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Guernsey: Country and Foreign Investment

Geography

The Bailiwick of Guernsey includes the inhabited islands of Guernsey, Alderney, Sark, Herm, Jethou, Brecqou and Lihou. Guernsey itself is the second largest of the Channel Islands and is roughly triangular in shape. It is situated in the Gulf of St Malo 130 kilometres south of England and only 48 kilometres west of Normandy, France. The island has a land area of 65 sq. km.

Guernsey rises in steps from a plateau in the north to ragged cliffs about 90 metres above sea level. It is drained mainly by northward-flowing streams into deeply-incised valleys. In the low-lying north, the soil is made up of blown sand, raised beach deposits and the fill of old lagoons.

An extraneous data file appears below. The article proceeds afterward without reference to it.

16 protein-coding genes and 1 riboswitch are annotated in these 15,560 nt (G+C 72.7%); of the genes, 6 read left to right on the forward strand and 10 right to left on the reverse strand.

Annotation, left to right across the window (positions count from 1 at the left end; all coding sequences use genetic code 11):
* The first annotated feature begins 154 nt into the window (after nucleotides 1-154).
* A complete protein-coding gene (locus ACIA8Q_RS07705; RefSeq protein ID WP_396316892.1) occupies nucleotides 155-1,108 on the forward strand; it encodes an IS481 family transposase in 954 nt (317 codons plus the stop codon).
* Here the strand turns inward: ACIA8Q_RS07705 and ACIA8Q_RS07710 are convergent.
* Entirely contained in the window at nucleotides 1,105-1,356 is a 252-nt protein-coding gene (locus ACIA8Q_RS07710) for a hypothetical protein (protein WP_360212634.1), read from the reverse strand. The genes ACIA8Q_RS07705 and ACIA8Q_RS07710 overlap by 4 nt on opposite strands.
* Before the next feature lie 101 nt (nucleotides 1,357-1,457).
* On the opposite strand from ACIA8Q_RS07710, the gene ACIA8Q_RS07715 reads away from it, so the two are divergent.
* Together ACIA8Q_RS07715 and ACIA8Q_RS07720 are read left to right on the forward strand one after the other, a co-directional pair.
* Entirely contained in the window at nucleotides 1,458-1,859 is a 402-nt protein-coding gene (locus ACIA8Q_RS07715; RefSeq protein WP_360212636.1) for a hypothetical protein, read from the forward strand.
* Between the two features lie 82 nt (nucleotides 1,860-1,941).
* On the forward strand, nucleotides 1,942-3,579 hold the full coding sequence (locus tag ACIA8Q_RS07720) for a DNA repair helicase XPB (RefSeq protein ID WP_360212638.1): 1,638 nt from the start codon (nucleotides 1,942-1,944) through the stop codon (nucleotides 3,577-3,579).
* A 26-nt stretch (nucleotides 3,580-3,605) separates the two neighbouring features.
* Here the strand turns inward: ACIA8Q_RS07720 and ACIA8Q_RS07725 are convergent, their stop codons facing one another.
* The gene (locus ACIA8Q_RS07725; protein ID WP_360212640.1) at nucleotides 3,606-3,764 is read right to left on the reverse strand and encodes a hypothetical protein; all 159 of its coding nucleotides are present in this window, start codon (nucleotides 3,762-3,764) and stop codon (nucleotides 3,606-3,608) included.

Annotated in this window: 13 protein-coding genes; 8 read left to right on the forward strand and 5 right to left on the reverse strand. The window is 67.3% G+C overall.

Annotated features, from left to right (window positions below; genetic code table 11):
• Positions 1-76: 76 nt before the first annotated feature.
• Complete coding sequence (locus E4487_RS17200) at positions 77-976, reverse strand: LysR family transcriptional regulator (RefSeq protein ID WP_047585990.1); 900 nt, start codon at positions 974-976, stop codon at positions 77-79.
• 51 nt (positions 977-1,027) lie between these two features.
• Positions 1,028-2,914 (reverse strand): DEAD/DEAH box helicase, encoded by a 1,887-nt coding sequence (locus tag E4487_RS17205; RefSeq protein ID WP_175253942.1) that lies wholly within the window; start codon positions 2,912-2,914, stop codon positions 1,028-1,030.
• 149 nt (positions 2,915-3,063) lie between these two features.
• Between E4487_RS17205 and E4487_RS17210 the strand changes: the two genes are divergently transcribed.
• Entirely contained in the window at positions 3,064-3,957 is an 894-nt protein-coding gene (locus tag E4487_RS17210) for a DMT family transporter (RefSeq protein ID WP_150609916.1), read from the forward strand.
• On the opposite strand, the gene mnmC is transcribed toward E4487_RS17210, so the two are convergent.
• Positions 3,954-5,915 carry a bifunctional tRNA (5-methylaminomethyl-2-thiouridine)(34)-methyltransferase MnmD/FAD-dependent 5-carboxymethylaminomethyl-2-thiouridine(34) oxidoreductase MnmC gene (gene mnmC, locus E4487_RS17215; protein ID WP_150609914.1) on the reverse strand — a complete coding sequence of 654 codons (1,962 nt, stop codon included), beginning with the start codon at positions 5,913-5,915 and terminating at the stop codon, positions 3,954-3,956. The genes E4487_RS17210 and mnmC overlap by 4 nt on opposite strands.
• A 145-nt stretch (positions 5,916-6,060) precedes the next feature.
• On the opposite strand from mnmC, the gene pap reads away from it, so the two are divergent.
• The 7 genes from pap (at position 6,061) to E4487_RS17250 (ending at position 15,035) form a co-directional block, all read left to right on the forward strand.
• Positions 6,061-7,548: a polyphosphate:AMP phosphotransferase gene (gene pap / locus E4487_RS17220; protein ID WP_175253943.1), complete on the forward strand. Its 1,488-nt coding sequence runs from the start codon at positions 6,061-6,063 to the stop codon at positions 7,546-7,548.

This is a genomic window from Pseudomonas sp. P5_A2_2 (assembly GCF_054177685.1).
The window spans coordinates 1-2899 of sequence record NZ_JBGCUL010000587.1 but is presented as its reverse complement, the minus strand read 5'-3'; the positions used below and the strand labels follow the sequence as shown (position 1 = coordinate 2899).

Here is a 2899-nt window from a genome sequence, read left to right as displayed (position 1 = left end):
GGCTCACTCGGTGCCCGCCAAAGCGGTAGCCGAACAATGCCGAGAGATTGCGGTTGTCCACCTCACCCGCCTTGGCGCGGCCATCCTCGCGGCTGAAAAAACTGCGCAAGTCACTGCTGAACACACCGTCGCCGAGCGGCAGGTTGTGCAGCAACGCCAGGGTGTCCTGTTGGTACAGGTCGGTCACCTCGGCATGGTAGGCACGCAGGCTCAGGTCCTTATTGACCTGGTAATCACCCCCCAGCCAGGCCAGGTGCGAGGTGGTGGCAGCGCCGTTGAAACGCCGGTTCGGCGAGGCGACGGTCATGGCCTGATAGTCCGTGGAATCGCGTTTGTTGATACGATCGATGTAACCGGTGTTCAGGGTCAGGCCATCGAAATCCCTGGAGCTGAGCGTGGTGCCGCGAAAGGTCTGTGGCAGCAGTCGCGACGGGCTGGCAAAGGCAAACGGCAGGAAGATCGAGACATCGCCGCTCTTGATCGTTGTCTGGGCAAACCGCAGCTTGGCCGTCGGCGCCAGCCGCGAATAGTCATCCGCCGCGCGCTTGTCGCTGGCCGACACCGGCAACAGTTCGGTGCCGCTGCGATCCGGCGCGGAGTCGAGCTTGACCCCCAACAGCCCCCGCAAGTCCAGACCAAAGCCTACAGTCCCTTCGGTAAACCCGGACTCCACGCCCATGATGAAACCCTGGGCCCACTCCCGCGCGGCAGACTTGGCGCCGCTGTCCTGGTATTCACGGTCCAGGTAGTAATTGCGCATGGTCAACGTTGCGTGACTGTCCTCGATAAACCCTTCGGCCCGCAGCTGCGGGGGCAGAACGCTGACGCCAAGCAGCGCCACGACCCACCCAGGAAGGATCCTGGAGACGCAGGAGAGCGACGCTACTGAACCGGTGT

Guernsey enjoys a maritime climate; snow and severe frost are rare. Annual rainfall is between 75 and 90 centimetres, but water on the island is sometimes in short supply, being supplemented by seawater distillation.

The main town is St Peter Port, which has the character of a traditional fishing village, and is overlooked by the mediaeval Castle Cornet.

 

 

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